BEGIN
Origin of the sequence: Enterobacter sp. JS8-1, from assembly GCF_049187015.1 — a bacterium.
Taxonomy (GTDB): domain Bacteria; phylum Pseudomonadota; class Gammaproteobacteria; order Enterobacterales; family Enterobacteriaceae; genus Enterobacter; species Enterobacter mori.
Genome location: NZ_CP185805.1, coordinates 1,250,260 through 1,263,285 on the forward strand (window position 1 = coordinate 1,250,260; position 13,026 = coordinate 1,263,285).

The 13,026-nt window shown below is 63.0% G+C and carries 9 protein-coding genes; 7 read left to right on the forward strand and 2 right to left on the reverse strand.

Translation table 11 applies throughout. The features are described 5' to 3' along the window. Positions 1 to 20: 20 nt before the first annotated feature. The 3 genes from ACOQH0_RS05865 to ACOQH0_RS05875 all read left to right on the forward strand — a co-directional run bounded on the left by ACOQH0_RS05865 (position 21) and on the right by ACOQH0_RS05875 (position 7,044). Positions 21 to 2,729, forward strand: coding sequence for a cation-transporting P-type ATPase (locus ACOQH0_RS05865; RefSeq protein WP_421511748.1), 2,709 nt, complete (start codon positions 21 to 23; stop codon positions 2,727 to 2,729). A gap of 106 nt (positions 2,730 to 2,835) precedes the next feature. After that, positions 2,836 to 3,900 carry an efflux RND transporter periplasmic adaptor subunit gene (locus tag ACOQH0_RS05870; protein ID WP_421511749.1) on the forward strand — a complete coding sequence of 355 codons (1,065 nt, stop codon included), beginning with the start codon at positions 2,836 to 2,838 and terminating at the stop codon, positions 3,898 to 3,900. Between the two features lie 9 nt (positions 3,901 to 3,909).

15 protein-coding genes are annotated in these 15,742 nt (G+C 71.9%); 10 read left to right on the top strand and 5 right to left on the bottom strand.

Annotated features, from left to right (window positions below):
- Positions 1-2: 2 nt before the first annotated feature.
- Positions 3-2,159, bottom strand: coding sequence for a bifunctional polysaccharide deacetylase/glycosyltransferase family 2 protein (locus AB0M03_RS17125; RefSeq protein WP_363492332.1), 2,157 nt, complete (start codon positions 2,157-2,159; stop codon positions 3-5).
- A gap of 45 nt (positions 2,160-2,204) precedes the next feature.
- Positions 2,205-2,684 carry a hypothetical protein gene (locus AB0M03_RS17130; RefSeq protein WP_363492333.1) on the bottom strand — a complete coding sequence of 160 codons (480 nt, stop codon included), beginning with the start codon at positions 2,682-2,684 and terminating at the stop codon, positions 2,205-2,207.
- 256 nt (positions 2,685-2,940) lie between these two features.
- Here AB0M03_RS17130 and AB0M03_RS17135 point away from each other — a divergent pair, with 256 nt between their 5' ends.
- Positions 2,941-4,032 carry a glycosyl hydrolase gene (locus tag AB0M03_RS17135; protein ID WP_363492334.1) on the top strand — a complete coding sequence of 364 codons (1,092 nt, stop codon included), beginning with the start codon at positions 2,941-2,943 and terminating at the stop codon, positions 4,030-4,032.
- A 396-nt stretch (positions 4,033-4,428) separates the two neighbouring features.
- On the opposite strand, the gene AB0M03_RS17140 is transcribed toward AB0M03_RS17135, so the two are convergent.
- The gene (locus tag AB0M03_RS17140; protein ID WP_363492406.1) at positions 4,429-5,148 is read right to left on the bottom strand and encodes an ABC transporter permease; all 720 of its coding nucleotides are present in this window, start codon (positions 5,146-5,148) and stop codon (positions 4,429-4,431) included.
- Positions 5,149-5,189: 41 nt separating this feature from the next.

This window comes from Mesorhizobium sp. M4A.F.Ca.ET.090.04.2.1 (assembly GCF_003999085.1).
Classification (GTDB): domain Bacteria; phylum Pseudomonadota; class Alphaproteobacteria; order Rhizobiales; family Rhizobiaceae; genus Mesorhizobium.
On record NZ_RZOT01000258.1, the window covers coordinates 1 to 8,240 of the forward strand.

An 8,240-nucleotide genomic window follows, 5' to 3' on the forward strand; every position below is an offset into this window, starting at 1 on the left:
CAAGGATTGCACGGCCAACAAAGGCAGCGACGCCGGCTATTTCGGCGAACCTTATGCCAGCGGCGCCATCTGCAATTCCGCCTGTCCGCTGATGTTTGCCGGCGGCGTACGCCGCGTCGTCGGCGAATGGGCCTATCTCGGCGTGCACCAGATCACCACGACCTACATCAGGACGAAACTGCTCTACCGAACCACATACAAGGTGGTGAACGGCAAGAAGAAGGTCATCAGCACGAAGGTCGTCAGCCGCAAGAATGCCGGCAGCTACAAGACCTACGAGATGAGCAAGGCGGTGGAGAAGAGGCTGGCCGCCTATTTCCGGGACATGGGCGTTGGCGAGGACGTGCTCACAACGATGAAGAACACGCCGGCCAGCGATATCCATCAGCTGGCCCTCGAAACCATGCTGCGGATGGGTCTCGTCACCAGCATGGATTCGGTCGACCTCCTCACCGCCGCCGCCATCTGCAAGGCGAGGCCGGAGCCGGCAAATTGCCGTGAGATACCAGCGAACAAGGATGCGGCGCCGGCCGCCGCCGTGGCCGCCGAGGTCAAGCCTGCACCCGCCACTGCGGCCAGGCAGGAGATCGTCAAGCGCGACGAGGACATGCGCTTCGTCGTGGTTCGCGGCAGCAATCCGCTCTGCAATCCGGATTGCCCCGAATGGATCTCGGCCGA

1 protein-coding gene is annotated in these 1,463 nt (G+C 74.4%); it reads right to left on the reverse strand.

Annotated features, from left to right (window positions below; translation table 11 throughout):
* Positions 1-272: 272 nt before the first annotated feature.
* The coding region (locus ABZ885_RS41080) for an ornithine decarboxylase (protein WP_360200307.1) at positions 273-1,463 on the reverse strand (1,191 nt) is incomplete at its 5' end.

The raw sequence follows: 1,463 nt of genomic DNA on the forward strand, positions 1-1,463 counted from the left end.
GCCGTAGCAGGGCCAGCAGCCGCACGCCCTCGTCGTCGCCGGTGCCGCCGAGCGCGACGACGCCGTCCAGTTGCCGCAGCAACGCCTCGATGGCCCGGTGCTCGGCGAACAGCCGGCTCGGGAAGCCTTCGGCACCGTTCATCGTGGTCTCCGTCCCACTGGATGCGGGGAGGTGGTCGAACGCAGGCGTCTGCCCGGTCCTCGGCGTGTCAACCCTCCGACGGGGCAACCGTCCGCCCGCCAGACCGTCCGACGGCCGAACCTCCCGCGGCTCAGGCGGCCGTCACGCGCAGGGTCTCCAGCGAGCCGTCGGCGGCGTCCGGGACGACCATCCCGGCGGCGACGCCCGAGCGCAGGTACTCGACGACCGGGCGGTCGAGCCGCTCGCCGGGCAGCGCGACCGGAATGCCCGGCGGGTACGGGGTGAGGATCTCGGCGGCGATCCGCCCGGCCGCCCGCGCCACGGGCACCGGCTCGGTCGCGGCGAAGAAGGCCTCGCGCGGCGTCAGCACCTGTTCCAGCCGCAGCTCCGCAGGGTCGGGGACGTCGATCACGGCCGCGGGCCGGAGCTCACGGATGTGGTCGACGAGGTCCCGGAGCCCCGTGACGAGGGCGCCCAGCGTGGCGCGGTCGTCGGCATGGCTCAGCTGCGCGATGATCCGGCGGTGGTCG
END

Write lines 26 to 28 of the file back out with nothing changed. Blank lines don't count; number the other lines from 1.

* Positions 1-272: 272 nt before the first annotated feature.
* The coding region (locus ABZ885_RS41080) for an ornithine decarboxylase (protein WP_360200307.1) at positions 273-1,463 on the reverse strand (1,191 nt) is incomplete at its 5' end.

The raw sequence follows: 1,463 nt of genomic DNA on the forward strand, positions 1-1,463 counted from the left end.